Father’s Day is this weekend. Men can be more than one thing. They can be good fathers. They can also be boys who assaulted girls, without malice, motivated by their own needs, oblivious to the long-term impact of their actions.
I decided to make the most out of attending my high school reunion, a time that I anticipated would be full of unsatisfying small talk. I wanted to clear the air and try to clean up the past by confronting the men at my school who sexually assaulted me, verbally and physically. Fortunately and unfortunately, the teachers have since retired or moved on. But one of the boys who grabbed my breasts regularly, while in the darkroom during 10th-grade photo class, was there. Maybe I would have kept taking photography if I didn’t have to navigate unwanted hands and harassment. I stopped going to the beach and boogie boarding at 12 when the cat-calling started. I imagine my surfing and photography skills in an alternative universe.
I’d avoided eye contact with him at previous gatherings and assumed he avoided contact with me from shame or discomfort. He towered over me in the dark at the reunion. This time I looked him in the eyes instead of averting his gaze and said, “Hi, can we talk and gestured towards a row of couches away from people.
“Uh oh, am I in trouble?” he asked.
I outlined the groping and asked him what he had thought over the years when recalling his behavior toward me.
“We never even hooked up”, he said. If a girl is saying, “Stop it and pushing you away”, even if you are dating or hooking up with her, it doesn’t entitle you to her body. He said he didn’t remember it at all and apologized, emphasizing that he has two teenage daughters with big breasts and wouldn’t want them to have this experience. The fact that he had no recollection of these repeated incidents suggests they did not hold a strong positive or negative charge, unlike they did for me, which would lay down permanent neural pathways and create memories.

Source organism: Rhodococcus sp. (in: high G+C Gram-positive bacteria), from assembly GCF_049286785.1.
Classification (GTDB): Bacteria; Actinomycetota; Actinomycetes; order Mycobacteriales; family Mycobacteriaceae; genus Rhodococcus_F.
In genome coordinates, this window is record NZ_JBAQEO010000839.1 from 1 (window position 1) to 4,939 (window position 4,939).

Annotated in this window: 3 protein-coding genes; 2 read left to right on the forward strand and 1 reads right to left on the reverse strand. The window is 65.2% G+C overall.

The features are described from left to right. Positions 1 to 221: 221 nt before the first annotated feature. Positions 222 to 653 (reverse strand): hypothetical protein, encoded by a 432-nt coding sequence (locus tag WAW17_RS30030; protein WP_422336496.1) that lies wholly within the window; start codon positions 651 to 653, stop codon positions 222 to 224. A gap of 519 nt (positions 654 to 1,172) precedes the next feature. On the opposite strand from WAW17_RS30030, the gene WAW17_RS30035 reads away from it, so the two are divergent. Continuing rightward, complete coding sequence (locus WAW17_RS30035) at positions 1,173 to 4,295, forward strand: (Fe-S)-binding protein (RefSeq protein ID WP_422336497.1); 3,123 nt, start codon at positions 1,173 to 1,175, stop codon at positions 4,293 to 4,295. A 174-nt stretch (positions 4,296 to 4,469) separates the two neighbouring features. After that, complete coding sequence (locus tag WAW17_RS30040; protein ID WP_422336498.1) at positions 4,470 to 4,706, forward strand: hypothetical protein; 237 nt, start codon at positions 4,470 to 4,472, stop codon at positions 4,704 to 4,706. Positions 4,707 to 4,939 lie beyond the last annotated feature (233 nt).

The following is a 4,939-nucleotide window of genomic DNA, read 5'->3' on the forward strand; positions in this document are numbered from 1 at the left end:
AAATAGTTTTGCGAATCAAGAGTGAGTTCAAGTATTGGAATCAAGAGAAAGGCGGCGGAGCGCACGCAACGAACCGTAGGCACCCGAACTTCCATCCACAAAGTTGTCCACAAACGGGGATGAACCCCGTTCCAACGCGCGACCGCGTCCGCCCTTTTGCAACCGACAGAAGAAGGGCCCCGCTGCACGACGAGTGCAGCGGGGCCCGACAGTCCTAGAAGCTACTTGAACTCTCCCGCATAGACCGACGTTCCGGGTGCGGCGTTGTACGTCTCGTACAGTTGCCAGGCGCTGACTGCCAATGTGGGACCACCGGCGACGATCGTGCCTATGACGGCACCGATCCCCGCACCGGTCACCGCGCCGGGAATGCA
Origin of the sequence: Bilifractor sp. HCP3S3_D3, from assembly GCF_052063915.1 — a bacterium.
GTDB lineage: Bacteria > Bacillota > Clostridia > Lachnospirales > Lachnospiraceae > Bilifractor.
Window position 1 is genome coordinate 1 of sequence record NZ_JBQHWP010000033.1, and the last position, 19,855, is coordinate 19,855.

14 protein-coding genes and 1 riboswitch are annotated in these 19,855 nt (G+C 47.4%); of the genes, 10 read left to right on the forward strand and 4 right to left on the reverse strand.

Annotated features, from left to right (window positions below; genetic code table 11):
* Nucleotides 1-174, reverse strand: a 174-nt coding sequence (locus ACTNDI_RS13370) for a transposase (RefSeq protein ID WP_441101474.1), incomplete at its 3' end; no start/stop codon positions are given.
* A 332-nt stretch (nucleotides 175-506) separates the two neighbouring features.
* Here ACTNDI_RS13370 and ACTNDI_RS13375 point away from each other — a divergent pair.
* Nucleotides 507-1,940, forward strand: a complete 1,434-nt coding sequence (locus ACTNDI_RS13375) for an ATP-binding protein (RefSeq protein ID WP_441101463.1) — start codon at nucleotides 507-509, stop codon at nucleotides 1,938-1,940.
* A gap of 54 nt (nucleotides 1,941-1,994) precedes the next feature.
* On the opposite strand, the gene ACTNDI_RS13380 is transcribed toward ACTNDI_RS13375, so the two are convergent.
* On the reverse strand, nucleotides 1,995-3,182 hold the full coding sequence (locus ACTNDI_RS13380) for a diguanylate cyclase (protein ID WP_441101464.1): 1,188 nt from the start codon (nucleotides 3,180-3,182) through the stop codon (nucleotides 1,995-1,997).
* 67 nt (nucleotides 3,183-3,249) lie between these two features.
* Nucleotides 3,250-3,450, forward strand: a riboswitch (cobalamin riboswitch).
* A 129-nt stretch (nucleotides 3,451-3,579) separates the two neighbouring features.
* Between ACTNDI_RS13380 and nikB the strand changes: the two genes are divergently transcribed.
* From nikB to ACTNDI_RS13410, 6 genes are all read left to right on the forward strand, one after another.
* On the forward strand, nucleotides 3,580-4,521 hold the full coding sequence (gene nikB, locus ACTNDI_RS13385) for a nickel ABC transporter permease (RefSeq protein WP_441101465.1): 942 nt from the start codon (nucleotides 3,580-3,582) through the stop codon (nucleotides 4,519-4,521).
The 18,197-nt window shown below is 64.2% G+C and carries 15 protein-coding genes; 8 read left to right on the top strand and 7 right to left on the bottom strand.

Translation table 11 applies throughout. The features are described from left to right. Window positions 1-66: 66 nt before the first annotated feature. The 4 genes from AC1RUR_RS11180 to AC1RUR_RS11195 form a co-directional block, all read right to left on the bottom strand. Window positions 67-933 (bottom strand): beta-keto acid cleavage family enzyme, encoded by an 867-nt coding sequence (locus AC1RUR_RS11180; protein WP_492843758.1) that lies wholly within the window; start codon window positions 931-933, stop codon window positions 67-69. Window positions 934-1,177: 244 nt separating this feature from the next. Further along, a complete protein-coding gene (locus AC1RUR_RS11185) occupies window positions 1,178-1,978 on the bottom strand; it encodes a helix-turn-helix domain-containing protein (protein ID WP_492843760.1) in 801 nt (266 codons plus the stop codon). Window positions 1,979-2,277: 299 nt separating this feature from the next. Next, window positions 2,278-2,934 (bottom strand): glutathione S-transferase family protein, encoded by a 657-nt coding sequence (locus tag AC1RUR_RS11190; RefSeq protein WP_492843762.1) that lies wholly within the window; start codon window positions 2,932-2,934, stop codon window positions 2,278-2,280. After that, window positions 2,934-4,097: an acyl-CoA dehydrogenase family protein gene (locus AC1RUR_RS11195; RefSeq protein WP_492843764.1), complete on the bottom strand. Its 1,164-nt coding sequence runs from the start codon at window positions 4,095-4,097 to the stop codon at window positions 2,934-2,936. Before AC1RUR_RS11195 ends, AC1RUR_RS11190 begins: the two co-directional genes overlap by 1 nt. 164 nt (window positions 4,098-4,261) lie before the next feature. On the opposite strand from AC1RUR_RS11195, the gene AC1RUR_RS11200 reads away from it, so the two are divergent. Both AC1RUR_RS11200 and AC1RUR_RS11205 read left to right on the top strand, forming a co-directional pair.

He admitted that he is uncomfortable imagining such things could happen to his girls, and he asked me, “What should I tell my daughters?” as if they alone can prevent this kind of unwanted attention.
“Why don’t you stop putting it on the girls and educate the teen boys you work with at your summer program? Teach them to attune, respect boundaries and regulate themselves enough to not act out their impulses. And stop focusing on what your daughter is wearing as if that is what is to blame.”
I’m curious if he told his wife about our conversation when he got home. I don’t believe he is a bad man. It was disheartening that he didn’t remember, that grabbing me was apparently so mundane it suggests I wasn’t the only one, or that it was not unusual, and he was unphased by the experience. But maybe jarring his memory will have him parent and partner with more mindfulness and awareness.
Fathers are men who happened to have children. Some intentionally sought the role out, and took it on as a duty, while for others it occurred like a housefire or car accident. Even with 9 months advance warning or a father who actually was around to raise them, it doesn’t mean they are knighted with the ability to skillfully raise a child. Despite almost being 50, many of the men at my reunion reflected on still feeling like they were in their 20s inside. Yet most of them are dads. Unless your path involves deep self-reflection, therapy, examining the shadow of male conditioning, practicing being accountable and feminist studies, actually being a conscious dad is unrealistic. Raising sons that make different choices means modeling and course correcting because left to their own devices social conditioning wins out.
Want to stay up to date with the latest news, blog posts and promotions?